Credit: NRAO/AUI/NSF, NASA/Goddard Space Flight Center and the Advanced Visualization Laboratoy at the National Center for Supercomputing Applications, NASA/Goddard Space Flight Center/CI Lab
Origins Spectral Interpretation Resource Identification Security Regolith Explorer, or OSIRIS-REx mission, the first mission to sample an asteroid, was launched from Cape Canaveral on September 8. The launching rocket, an Atlas V 411, reached supersonic speed (video @ 01:10).
For some reasons I missed the live cast of the launch and landing that SpaceX did.
Here’s the deal in short. They launched the Falcon 9 rocket into space, passed the maximum Q at which aerodynamic pressure is at its highest and could cause serious trouble to any rocket.
Following the detachment of the stage 1 booster and the ignition of the 2nd stage booster, and this is the phenomenal feat they did, the stage 1 part made an acrobatic flip, made the appropriate adjustments to put itself on the right trajectory to return to land and actually do a(n) (experimental) landing (occurs at 32m 20s). The goal of this is pretty obvious, a reusable rocket.
The second stage part continued into outer space to release 6 deployments with a total of 11 satellites (36m 46s). Not one but six deployments. They have achieved not a single feat but several. Even the live cast on-board the Falcon 9 and during the satellite deployment is a feat by itself.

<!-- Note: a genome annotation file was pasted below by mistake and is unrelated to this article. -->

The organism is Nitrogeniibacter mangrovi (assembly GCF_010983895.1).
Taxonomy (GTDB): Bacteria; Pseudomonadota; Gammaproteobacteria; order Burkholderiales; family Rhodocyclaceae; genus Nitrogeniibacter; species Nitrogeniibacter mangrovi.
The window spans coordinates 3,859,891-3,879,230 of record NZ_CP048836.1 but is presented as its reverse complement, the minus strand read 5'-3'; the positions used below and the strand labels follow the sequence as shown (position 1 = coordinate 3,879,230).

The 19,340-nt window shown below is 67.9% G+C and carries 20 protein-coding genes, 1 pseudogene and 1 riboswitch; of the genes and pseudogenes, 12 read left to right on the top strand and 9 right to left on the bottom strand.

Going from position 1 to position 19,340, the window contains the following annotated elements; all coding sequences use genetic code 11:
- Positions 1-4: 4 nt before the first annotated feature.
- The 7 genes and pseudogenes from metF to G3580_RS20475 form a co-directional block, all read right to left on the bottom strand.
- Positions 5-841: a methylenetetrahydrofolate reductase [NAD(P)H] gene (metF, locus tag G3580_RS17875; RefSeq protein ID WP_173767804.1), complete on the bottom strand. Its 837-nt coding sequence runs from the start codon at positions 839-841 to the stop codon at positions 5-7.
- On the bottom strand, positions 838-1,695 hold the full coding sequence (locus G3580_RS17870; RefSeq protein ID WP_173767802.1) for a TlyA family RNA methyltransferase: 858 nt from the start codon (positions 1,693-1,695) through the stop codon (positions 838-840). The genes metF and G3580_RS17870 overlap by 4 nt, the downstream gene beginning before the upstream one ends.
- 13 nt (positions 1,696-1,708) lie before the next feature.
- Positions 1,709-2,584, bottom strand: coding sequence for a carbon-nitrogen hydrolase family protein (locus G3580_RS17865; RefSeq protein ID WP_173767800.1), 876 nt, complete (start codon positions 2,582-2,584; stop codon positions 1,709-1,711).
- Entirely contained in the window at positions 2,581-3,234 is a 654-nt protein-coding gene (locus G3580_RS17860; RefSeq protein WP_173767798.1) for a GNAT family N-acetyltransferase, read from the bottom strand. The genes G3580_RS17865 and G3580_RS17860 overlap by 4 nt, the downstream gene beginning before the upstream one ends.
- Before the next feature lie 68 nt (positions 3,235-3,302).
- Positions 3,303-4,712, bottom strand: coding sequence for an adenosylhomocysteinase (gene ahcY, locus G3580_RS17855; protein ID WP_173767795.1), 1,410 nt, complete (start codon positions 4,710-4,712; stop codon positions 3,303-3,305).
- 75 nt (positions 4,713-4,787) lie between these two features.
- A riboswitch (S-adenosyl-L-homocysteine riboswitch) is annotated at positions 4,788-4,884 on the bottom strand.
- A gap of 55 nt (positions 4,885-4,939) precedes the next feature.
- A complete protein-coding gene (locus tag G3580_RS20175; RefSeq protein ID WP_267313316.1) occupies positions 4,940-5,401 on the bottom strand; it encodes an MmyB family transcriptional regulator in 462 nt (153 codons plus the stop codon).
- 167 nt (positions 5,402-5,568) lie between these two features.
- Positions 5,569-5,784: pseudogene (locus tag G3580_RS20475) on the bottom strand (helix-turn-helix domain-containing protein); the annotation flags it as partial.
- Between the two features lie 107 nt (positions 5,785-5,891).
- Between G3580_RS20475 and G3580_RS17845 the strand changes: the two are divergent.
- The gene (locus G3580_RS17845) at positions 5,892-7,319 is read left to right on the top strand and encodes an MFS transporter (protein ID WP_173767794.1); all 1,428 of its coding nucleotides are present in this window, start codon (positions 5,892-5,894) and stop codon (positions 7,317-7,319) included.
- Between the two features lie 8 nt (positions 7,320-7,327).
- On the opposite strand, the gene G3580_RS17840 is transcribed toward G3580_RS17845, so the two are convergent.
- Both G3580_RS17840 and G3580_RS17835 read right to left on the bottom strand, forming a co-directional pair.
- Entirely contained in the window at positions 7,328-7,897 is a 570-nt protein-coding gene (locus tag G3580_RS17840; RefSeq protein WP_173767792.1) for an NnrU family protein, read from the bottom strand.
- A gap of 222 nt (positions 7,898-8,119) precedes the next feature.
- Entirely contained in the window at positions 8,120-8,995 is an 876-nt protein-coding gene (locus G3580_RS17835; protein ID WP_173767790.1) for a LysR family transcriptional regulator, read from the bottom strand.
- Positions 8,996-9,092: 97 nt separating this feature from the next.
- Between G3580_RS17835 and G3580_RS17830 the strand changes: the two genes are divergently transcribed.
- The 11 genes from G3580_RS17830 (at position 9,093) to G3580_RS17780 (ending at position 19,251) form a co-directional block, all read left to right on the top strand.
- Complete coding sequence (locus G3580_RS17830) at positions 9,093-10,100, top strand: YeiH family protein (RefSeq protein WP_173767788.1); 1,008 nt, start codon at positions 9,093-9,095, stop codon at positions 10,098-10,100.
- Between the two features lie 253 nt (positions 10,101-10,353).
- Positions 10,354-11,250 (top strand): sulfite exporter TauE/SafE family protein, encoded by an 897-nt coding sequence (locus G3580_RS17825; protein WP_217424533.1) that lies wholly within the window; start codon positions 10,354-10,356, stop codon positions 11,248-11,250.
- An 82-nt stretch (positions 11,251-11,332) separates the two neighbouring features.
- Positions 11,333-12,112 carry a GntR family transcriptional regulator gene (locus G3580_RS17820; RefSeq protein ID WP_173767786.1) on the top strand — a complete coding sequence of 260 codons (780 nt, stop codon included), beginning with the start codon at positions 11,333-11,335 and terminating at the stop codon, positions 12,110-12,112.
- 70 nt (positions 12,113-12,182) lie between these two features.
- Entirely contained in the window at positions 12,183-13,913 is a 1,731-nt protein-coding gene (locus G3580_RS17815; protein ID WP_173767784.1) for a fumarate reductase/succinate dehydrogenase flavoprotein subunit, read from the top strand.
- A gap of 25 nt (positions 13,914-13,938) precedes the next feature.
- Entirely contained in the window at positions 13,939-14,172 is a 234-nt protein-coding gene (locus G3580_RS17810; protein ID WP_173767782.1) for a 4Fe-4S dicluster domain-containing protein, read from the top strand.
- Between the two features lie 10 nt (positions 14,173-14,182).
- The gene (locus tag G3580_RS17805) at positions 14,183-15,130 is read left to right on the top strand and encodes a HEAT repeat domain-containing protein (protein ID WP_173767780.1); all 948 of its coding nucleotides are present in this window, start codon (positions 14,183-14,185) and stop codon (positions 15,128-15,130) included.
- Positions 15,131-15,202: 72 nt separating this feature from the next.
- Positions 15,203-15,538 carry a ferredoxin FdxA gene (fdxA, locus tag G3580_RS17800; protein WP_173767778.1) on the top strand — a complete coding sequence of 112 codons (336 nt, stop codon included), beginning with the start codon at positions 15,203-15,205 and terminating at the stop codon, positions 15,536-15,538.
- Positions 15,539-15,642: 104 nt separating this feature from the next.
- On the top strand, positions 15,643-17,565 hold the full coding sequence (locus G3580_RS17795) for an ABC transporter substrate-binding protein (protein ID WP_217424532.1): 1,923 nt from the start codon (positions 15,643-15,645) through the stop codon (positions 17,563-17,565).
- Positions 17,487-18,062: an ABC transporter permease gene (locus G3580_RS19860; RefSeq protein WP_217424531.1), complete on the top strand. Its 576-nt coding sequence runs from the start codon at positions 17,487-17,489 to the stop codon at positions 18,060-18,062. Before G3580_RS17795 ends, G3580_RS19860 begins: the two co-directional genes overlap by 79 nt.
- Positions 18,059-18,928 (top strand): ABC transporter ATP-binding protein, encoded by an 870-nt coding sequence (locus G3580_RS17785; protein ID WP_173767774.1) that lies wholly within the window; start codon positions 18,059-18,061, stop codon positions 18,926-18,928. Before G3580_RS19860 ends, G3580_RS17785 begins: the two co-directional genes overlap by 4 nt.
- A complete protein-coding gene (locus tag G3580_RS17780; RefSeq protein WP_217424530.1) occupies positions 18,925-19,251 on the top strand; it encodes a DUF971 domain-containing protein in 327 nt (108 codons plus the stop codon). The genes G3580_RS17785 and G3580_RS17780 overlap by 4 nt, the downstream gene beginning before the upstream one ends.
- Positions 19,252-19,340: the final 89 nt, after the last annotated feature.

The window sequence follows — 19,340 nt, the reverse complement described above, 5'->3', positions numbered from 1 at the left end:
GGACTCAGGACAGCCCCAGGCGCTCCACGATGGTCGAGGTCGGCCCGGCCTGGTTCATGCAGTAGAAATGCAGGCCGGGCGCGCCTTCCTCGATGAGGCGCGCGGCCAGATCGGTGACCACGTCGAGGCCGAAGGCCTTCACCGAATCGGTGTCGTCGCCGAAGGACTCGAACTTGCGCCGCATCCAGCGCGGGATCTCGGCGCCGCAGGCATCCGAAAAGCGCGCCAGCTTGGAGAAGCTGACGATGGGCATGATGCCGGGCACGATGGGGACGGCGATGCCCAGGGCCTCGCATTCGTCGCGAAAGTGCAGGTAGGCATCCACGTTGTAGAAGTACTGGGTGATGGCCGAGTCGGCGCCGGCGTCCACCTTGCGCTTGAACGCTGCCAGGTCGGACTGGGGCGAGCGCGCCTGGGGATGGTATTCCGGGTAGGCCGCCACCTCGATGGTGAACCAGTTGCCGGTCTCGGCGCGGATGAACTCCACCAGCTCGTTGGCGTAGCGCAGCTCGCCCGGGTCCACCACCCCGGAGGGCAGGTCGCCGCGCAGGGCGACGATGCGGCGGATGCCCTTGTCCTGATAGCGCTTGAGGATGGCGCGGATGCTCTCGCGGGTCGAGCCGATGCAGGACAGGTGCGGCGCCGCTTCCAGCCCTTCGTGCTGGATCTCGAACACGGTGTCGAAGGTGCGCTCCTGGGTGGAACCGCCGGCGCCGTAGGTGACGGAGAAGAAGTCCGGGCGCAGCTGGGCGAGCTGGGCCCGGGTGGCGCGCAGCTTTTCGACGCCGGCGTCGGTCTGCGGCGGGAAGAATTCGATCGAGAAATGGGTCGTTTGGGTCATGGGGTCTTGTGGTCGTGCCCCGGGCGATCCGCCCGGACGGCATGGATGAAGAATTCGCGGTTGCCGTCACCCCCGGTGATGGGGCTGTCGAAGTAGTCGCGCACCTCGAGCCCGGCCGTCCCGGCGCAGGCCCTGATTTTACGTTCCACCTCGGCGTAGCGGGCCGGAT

All this happened in under 20 minutes not counting preparation time of course.
Below is the full cast. The first video starts at the launching event(22m 10s) and the second video starts at the landing of the 1st stage rocket followed by the 6 deployments.
The following video by NASA’s Scientific Visualization Center simulates the Martian atmosphere being striped by incoming solar wind.
More videos and images can be found here.
Mars is a cold and barren desert today, but scientists think that in the ancient past it was warm and wet. The loss of the early Martian atmosphere may have led to this dramatic change, and one of the prime suspects is the solar wind. Unlike Earth, Mars lacks a global magnetic field to deflect the stream of charged particles continuously blowing off the Sun. Instead, the solar wind crashes into the Mars upper atmosphere and can accelerate ions into space. Now, for the first time, NASA’s MAVEN spacecraft has observed this process in action – by measuring the speed and direction of ions escaping from Mars. This data visualization compares simulations of the solar wind and Mars atmospheric escape with new measurements taken by MAVEN.